Businesses deemed as an essential service must provide their employees with an emergency pass issued by Government and not a letter from the employer.
Attorney General and Minister of Legal Affairs, Dale Marshall, gave this reminder today as he addressed the COVID-19 Press Conference, where he spoke about the upcoming stay-at-home weekend and gave an update on Directive No. 4, which is now in effect until midnight, February 28.
Mr. Marshall told the media: “It has come to our attention that a number of employers have been issuing to their employees letters saying that they are working this place and it is an essential service and therefore, treat this as a pass….
“Those of you who have been using letters, the police will not be accommodating that. Please go to www.gov.bb and apply for your passes…. For those of you who have letters, …that will not be accepted, and not just on the weekend, not generally,” he stressed.
He pointed out that emergency passes were issued by Government and approved by him, as Attorney General. However, he noted that the Queen Elizabeth Hospital employs 2,300 people, so instead of issuing passes, a decision was taken that the emergency service workers would use their staff ID.
In addition, the Attorney General said farmers could also present their IDs as proof of their farming activity. “That serves two purposes, it reduces the amount of processing that the Ministry of Innovation, Science and Technology would have to do as the many requests for passes come in.
“But perhaps more importantly, the Ministry of Agriculture is best poised to say who the bona fide farmers are. Therefore, the members of the Royal Barbados Police Force will be accepting farmers’ IDs, fishermen’s IDs and QEH’s IDs as evidence of their entitlement to be on the road during this current period of lockdown,” he stated. He noted that farmers without IDs should contact the Ministry of Agriculture.
When questioned if operators of public service vehicles (PSVs) should be working during the upcoming stay-at-home weekend, Mr. Marshall emphasised they were part of the essential services. He added that those in the essential services category would be working or engaging in critical activities and public transportation must be available to them.
“Therefore, the Transport Board, the members of the TAP programme and PSVs will be allowed to operate. But bear in mind that the COVID protocols will be strictly enforced in all of those vehicles as well as in relation to their usage,” he underscored.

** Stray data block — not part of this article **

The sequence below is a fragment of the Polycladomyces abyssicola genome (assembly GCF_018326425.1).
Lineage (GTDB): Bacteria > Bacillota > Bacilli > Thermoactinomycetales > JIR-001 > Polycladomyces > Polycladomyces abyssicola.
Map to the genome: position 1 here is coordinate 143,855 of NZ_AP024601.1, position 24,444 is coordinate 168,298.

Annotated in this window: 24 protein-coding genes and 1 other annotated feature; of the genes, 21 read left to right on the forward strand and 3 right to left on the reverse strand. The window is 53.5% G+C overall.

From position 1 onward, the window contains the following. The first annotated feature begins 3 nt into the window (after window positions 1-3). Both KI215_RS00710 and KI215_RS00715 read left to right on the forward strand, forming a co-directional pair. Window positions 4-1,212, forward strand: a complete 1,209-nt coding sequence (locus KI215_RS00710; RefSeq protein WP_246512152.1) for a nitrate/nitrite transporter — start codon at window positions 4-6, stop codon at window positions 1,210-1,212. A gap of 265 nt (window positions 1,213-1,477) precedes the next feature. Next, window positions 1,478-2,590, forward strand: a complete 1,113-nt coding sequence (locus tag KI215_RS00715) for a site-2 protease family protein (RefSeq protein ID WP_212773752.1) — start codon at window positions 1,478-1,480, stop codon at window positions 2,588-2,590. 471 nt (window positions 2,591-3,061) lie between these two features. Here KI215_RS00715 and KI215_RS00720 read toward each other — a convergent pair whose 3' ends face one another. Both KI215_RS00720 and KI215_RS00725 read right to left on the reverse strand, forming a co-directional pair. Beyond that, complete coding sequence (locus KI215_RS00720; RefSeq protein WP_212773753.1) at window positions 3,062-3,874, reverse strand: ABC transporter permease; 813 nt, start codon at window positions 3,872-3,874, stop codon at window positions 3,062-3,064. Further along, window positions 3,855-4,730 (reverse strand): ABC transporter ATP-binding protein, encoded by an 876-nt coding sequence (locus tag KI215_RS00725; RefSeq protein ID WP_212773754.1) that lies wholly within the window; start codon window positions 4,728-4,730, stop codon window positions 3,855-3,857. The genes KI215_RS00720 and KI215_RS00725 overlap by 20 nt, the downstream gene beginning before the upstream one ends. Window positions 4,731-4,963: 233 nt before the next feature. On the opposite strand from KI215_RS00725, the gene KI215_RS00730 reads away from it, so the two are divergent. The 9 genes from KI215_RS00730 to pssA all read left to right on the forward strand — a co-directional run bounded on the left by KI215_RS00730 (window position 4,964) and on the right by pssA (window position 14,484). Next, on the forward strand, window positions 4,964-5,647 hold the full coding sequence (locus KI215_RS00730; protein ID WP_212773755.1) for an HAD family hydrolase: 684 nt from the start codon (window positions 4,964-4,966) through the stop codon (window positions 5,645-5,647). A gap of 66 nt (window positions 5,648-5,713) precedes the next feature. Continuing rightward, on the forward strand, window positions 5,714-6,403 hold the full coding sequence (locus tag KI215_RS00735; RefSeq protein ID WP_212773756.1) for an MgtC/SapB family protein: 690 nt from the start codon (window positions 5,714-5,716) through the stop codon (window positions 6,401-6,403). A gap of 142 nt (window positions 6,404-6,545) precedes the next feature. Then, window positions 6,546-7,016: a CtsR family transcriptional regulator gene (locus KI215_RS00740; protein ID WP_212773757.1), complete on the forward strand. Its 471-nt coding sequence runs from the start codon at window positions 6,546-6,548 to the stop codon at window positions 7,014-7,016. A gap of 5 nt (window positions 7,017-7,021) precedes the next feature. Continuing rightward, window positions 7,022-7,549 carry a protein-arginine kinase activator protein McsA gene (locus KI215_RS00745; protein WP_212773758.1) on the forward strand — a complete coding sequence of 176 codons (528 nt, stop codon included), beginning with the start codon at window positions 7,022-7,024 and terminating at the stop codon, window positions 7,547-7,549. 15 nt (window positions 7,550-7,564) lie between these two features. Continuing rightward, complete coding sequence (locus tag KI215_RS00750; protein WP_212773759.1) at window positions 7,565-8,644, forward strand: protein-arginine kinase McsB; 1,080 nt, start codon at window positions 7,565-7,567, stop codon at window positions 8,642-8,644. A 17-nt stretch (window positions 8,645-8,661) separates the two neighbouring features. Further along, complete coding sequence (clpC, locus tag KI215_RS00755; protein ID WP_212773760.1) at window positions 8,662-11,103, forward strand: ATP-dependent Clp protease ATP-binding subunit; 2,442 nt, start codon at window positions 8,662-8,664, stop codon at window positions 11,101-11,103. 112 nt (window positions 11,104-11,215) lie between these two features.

However, taxis, he continued, would have to apply for emergency passes and he indicated that some operators and associations were already doing so. He said visitors coming or leaving Barbados would be facilitated by the Royal Barbados Police Force and would not need a pass.
“So, we really don’t need individuals who are booked to travel out on Saturday morning inundating the system for requests for passes…. Your travel documents, your plane ticket and your passport would suffice as proof of your bona fide to be on the road, in particular during the stay-at-home,” he explained.
In relation to caregivers passes, he said persons may apply to www.gov.bb. But he noted that the requests were sent to the Ministry of People Empowerment and Elder Affairs for Minister Cynthia Forde and her team to deal with.
“Some individuals have requested as many as eight and nine caregiver passes for a single elderly relative. So, all kinds of people are asking for caregiver passes for just one individual; so, they have to track that.
“Then of course there are some individuals who have nobody to care for but who try to beat the system and apply and say, well I am a caregiver. So, to the extent possible and reasonable, we still have to engage in some kind of vetting exercise…,” he explained.
The Attorney General warned that if he received any reports that passes were being abused, they would be revoked. He reminded that all persons going on the road during the stay-at-home weekend must have a pass.